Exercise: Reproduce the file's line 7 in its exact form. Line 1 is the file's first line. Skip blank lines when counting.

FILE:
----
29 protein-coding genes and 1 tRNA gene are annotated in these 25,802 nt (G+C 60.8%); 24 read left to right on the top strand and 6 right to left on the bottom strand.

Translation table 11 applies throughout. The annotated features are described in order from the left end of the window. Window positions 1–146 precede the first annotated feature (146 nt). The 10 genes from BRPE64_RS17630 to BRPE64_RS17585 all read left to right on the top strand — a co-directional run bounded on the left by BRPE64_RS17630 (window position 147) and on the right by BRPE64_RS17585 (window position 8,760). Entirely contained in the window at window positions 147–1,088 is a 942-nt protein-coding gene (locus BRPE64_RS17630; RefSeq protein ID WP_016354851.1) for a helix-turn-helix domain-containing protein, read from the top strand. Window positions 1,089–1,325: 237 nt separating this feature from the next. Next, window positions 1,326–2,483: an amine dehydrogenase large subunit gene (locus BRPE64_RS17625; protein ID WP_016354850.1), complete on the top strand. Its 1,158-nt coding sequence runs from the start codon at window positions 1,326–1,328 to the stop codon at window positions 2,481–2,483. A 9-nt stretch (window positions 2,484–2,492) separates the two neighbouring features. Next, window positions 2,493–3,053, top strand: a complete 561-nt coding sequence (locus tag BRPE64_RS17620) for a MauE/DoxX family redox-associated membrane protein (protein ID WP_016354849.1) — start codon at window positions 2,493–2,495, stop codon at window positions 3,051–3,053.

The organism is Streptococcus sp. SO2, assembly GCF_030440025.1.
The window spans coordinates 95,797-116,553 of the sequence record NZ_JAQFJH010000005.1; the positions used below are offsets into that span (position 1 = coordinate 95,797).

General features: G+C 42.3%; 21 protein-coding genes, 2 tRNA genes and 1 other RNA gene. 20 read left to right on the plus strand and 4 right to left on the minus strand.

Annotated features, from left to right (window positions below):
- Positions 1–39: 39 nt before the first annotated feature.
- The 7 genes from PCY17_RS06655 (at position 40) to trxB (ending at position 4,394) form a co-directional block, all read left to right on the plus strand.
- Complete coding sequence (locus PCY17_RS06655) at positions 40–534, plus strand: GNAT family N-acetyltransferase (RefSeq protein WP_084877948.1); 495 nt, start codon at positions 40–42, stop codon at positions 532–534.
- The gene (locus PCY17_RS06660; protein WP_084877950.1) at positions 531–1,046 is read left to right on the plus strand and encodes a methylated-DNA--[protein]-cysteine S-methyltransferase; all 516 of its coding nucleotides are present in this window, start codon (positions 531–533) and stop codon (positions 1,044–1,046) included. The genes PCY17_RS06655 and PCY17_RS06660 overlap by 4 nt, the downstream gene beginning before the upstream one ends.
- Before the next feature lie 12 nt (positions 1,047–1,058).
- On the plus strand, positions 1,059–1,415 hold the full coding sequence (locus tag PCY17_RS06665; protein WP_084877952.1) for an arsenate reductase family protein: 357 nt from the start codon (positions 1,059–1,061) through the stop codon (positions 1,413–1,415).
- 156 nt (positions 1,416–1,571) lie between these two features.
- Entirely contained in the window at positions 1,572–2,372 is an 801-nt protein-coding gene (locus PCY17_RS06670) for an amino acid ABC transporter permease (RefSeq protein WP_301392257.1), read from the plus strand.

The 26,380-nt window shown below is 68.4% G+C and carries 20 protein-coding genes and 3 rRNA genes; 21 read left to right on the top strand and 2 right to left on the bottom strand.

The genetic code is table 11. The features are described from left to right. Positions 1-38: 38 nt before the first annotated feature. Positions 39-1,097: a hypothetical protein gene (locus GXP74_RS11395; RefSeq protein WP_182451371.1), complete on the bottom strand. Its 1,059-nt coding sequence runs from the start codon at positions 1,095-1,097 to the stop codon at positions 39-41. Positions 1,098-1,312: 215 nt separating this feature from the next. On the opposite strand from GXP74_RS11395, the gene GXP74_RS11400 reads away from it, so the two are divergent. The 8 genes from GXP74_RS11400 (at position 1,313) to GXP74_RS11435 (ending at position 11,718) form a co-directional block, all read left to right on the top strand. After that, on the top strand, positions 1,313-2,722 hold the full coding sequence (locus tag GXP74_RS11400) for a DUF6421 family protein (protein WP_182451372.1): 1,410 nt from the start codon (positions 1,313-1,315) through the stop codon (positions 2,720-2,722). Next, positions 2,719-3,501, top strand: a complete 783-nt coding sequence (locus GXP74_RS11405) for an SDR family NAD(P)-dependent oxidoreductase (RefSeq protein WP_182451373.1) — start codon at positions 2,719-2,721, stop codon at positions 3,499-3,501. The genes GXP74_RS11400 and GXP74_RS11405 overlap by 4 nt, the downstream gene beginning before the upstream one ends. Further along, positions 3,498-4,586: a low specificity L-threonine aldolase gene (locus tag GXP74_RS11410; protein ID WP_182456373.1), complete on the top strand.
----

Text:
- Positions 1–39: 39 nt before the first annotated feature.